Thursday, January 12, 2012

$9 billion in False Claims Act recoveries in FY 2012 predicted

Taxpayers Against Fraud is predicting more than $9 billion in False Claims Act recoveries in FY 2012.  “The bottom line – $9 billion in recoveries – counting civil, state and criminal fines – is within the realm of possible for FY 2012,” said Patrick Burns of Taxpayers Against Fraud.

Among the big cases queued up or already settled:
  • Merck: The Vioxx off-label marketing fraud has been settled for $950 million.
  • GlaxoSmithKline: A series of drug frauds is said to be settled in principle for $3 billion.
  • Abbott: The company has reserved $1.5 billion to settle litigation associated with the illegal marketing of Depakote.
  • Amgen: The company has reserved $780 to settle litigation associated with the illegal marketing of Aranesp.
  • Oracle: The company has settled a GSA price-gouging case for $200 million.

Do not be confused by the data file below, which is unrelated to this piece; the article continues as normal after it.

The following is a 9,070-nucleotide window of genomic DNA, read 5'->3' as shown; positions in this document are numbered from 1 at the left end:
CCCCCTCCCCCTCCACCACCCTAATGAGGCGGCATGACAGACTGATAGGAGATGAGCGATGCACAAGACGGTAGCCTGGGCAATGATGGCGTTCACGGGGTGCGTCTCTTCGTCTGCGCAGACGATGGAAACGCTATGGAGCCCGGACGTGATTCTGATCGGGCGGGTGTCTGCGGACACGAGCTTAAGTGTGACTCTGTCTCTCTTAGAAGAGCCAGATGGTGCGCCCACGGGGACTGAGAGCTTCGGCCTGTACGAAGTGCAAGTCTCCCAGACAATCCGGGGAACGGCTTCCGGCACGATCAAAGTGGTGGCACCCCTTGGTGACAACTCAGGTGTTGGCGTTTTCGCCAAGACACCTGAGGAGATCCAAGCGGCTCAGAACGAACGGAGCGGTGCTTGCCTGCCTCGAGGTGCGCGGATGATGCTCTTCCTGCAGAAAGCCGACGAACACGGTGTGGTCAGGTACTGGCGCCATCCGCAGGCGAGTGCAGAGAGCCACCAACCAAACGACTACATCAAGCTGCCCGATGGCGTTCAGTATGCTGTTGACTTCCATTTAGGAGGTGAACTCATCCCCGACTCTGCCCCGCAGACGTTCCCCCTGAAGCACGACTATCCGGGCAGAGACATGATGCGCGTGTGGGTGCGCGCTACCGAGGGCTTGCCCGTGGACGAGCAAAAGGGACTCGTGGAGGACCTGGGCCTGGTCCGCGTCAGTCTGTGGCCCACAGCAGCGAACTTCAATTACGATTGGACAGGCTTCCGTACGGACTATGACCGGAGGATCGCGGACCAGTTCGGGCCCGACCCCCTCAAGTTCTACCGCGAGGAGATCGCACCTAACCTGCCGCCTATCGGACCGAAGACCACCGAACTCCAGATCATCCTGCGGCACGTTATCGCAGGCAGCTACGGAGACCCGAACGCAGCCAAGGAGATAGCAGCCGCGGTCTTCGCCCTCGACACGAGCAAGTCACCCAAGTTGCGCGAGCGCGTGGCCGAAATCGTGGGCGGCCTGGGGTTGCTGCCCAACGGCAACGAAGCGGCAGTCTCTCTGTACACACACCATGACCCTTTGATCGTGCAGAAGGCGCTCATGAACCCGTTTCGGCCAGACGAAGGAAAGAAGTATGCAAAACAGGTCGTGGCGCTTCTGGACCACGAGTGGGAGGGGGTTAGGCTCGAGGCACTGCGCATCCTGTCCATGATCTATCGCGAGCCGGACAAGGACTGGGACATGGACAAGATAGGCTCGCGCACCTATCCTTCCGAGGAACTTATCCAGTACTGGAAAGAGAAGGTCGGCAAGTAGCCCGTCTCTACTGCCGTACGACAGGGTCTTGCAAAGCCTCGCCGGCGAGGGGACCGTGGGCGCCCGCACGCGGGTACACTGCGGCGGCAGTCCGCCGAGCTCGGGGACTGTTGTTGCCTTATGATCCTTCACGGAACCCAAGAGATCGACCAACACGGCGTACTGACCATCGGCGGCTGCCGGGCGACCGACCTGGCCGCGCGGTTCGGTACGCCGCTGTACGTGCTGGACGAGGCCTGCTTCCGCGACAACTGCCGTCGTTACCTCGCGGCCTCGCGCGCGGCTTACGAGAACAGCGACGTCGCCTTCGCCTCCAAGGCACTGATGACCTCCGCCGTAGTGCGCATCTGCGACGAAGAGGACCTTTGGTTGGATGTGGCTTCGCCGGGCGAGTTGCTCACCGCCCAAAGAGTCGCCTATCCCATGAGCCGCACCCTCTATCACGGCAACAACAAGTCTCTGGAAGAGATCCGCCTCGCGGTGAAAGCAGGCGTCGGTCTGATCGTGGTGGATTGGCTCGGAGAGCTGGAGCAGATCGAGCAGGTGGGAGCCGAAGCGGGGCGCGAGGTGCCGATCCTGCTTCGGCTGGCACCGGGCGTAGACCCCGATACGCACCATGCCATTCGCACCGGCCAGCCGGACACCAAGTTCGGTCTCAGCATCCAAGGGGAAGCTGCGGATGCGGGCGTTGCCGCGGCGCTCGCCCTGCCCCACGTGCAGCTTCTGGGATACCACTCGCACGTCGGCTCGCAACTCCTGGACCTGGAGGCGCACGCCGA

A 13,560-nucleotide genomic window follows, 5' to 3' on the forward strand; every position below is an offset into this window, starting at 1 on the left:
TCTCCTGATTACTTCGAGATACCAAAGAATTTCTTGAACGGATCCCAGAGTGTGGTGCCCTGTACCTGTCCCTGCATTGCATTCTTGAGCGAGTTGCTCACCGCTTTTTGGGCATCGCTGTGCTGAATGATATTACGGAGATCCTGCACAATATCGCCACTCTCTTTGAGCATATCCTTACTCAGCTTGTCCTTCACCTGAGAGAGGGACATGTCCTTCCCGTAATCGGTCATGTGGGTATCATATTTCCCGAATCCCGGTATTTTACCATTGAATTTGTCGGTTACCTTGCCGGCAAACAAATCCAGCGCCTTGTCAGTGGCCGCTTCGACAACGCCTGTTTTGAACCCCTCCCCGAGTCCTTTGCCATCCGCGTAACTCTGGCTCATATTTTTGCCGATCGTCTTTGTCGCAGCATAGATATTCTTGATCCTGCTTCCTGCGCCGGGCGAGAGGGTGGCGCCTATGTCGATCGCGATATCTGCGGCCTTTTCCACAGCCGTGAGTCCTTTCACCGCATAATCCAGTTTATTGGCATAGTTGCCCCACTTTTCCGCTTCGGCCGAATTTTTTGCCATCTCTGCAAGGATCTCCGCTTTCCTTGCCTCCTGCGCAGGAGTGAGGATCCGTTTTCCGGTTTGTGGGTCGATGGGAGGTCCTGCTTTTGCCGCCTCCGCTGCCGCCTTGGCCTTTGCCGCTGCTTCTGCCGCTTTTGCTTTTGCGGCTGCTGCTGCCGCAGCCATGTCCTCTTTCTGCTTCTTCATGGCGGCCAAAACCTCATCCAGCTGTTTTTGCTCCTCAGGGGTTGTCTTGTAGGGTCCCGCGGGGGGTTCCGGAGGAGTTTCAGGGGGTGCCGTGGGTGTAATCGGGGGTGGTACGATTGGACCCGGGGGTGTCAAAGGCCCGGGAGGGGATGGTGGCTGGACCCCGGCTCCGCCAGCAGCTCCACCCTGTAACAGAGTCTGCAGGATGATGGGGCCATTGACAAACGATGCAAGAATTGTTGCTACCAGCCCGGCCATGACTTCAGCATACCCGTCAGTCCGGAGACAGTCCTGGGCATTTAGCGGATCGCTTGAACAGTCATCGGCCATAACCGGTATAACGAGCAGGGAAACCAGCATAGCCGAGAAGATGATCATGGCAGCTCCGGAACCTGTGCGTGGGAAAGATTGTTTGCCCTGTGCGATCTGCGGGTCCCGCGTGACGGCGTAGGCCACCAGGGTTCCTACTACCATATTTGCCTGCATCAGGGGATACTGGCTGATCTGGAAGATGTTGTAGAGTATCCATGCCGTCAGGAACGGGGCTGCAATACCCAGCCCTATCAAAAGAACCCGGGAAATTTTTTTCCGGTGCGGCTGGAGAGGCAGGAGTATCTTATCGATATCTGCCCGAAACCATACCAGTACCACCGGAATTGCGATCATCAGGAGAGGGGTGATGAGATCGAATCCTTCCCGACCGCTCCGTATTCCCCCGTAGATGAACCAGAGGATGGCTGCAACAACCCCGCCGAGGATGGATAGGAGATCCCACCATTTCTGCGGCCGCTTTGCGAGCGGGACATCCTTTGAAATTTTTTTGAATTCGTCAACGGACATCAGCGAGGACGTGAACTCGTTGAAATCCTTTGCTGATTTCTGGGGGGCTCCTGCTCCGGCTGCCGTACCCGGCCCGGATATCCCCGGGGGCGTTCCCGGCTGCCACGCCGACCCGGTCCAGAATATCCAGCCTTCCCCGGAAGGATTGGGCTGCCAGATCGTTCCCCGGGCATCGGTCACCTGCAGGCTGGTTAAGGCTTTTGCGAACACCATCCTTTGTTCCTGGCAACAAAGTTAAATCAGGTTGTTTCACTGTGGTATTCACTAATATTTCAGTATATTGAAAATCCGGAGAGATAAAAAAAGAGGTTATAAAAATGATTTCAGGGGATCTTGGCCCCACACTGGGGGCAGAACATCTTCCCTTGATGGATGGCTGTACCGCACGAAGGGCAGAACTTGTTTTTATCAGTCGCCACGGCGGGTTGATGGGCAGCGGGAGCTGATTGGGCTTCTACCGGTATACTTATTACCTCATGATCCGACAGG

• NYC: New York City will pay $70 million for Medicare billing fraud.
  • LHC Groups, a home health care provider, will pay $65 million for billing fraud.
  • Pfizer: The company is expected to either go to trial or settle a case dealing with the illegal marketing of Protonix. The minimum recovery under either scenario is expected to be in excess of $500 million.
  • Ranbaxy: A settlement in excess of $400 million is expected for adulteration of HIV drugs.
  • Sandoz (Novartis): The company has agreed to pay $150 million for Average Wholesale Price fraud involving a series of drugs.
  • Maxim: The company has agreed to pay $150 million for Medicaid home health care fraud.
  • Johnson & Johnson: The company has agreed to settle a criminal charge related to illegal marketing of Risperdal, and a civil settlement in excess of $1 billion is expected.
  • Agility/Public Warehouse. The Kuwaiti-based defense contractor is expected to settle a price-gouging case for a sum in excess of $500 million.
  • WellCare Health Plans: The company has reached a preliminary deal with DoJ for a sum in excess of $137 million, to settle a case involving billing for newborn health care services.
  • Medtronic: The company has agreed to pay over $23 million for fraud related to cardiac defibrillators and pacemakers.

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